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Internet giants removing 70 per cent of reported hate speech, crows European Commission

But we might still drum up some new regs, so keep it up

Tech firms are removing more hate speech faster than before – so now EU lawmakers want them to improve their feedback to users.

According to the European Commission's latest review of the big four internet firms' action against illegal content online, the removal rate is, on average, 70 per cent of content reported.

That's an increase from the last assessment, carried out in May 2017, where the removal rate was 59 per cent, and a big boost from the first such report, in 2016, when it was 28 per cent.

The Commission praised the progress, but was quick to point out Facebook et al's flaws, saying that feedback to users is "still lacking for nearly a third of notifications on average" and must be improved.

The review covers the companies that have signed up to the European Union's Code of Conduct – a voluntary set of rules with the aim of countering the spread of illegal hate speech online.

Facebook, YouTube, Twitter and Microsoft have been members since May 2016; it now also covers Instagram, and Google+ has joined today.

Signing up to the code is another outward indication that the firms are taking online hate speech seriously – businesses are falling over themselves to be seen to be doing something, pushed on by the near-constant threat of extra legislation.

But it isn't binding; rather it is a pledge to say they will assess whether reported hate speech breaks community guidelines, or national and EU laws.

There is also an onus on the firms to deal with it promptly, which has become increasingly used as a threat against big biz – Germany added a 24-hour timeframe into its recent legislation, while the British Prime Minister has called for it to happen in two.

The EU review found that all of the companies "fully meet the target of reviewing the majority of notifications within 24 hours", with an average of 81 per cent being reviewed in that time, up from 51 per cent in 2017.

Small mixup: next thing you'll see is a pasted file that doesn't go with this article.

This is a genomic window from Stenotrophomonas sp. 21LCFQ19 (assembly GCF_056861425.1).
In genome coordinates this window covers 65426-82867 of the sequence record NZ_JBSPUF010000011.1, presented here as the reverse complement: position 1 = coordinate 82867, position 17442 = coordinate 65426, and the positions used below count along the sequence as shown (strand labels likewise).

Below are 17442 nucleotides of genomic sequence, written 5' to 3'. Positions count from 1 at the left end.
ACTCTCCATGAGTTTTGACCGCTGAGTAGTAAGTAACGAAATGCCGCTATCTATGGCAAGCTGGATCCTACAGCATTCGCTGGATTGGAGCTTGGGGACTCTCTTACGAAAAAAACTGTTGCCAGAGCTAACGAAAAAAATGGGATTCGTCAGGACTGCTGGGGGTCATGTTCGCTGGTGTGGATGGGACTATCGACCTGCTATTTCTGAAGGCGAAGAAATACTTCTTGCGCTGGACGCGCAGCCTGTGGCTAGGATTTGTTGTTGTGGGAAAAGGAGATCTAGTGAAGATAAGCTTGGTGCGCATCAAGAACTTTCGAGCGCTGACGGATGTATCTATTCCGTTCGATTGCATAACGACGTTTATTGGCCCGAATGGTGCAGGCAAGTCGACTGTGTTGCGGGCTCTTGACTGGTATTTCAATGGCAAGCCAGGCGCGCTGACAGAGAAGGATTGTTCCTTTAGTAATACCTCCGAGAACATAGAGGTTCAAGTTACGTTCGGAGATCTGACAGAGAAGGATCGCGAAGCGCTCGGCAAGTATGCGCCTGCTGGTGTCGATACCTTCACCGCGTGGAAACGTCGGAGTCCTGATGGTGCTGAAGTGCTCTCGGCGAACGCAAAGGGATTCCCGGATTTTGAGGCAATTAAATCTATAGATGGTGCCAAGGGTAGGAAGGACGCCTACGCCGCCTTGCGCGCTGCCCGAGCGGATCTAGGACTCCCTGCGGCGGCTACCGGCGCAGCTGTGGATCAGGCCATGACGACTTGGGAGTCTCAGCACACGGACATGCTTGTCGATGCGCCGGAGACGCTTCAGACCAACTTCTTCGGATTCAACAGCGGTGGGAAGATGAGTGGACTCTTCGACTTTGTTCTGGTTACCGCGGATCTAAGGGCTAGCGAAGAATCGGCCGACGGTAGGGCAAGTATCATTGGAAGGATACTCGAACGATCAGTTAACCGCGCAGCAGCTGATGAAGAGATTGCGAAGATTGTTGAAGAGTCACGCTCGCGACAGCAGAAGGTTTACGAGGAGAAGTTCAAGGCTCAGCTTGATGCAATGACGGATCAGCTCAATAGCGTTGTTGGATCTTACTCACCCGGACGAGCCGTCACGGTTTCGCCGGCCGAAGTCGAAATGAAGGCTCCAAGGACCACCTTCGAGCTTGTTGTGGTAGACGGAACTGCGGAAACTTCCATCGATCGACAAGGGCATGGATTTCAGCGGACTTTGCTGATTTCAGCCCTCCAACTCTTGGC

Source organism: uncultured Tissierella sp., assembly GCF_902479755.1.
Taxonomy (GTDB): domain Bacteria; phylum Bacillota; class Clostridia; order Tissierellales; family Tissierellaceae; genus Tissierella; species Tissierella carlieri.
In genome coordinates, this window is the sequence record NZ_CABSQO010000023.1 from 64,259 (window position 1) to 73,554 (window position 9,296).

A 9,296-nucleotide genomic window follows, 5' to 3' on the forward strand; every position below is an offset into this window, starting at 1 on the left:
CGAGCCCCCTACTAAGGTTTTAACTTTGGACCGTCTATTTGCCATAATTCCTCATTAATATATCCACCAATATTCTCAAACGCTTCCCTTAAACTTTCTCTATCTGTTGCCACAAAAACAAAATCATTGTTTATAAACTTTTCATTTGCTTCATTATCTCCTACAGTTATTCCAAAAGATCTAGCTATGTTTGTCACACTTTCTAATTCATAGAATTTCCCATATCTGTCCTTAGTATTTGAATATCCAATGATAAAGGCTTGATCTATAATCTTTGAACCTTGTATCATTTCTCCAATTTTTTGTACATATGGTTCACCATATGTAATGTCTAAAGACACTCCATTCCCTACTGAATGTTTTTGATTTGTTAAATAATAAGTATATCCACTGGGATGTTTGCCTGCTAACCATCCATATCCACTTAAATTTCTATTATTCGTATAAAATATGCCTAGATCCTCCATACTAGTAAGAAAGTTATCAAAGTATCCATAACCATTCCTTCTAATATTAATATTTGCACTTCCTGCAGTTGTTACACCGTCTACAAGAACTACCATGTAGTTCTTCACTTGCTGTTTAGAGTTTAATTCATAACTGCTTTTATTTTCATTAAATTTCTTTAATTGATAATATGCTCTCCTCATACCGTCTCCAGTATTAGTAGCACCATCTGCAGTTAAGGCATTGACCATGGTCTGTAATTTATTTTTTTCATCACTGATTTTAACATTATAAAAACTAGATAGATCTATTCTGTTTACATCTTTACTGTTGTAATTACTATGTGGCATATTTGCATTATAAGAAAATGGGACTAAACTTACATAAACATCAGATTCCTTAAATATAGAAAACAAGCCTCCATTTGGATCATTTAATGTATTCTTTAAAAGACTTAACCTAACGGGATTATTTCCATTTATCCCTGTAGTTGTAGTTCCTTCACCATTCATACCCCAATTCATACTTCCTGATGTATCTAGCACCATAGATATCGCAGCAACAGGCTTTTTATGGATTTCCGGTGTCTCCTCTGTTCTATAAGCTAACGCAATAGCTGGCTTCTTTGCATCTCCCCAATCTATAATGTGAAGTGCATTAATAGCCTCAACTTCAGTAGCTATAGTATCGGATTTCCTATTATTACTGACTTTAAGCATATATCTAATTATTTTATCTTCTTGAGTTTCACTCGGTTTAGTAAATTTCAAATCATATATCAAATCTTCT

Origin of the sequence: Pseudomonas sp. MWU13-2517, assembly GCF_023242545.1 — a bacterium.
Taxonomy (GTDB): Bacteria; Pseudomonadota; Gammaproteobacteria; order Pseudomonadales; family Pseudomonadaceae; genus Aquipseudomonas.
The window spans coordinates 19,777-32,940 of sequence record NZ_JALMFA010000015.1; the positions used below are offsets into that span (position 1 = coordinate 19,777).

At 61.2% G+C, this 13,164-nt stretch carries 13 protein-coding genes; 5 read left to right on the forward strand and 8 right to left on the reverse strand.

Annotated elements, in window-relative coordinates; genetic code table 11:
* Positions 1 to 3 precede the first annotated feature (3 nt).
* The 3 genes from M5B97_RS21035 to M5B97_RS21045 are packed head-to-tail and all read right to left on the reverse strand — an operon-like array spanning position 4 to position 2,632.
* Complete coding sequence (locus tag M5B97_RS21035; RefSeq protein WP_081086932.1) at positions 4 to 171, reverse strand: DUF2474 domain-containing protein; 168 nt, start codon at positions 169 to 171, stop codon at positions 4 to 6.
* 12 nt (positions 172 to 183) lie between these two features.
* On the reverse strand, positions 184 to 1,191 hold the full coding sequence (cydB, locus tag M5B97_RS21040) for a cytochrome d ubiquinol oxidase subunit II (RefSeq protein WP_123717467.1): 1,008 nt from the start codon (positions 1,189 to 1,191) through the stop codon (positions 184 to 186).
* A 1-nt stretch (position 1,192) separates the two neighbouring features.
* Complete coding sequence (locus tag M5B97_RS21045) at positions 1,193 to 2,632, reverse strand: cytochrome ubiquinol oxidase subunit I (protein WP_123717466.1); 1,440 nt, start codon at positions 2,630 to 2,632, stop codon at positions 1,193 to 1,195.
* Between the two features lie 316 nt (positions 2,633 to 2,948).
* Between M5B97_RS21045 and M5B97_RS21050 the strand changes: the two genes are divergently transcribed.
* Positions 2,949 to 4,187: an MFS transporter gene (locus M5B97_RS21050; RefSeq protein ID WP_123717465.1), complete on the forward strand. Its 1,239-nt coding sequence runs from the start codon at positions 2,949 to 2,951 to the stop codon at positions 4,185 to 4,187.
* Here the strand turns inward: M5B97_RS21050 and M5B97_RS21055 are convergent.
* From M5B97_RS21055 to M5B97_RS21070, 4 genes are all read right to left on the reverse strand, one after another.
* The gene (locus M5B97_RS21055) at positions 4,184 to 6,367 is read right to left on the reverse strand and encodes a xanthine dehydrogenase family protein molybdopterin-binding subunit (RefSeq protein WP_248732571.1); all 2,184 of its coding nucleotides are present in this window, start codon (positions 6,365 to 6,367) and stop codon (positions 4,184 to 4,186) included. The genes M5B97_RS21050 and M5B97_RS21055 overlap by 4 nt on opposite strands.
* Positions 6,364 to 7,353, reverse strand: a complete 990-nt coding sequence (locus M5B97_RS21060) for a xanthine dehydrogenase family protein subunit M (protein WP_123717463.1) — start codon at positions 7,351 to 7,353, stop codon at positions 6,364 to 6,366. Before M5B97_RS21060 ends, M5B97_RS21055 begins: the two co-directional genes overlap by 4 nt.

Although the Commission argues that the code is simply to encourage firms to take quick action against content that is already illegal, the increased pressure on firms to act fast has led to concerns about censorship.

For instance, Graham Smith, partner at Bird & Bird, told an event in London this week that content might end up "presumed to be guilty because it's accused".

And Karim Palant, UK public policy manager for Facebook, suggested that increased pressure from legislators might encourage companies to be overly cautious.

Describing the German model as "clumsy and ineffective", he said that the "net effect" of threatening fines – with no equivalent pressure to protect legal speech – would be "huge erring on the side of caution".

However, Adam Kinsley, director of policy at Sky, said that codes of conduct "need to be underpinned by legislation for it to have teeth", along with an independent regulatory system to oversee compliance.

"I don't think platforms should be afraid of this oversight, all other businesses are subject to it," he added.

Certainly, the Commission has promised it will continue monitoring the tech firms and once again dangled the threat of extra legislation – or in EU-ese, "additional measures" – if "efforts are not pursued or slow down". ®

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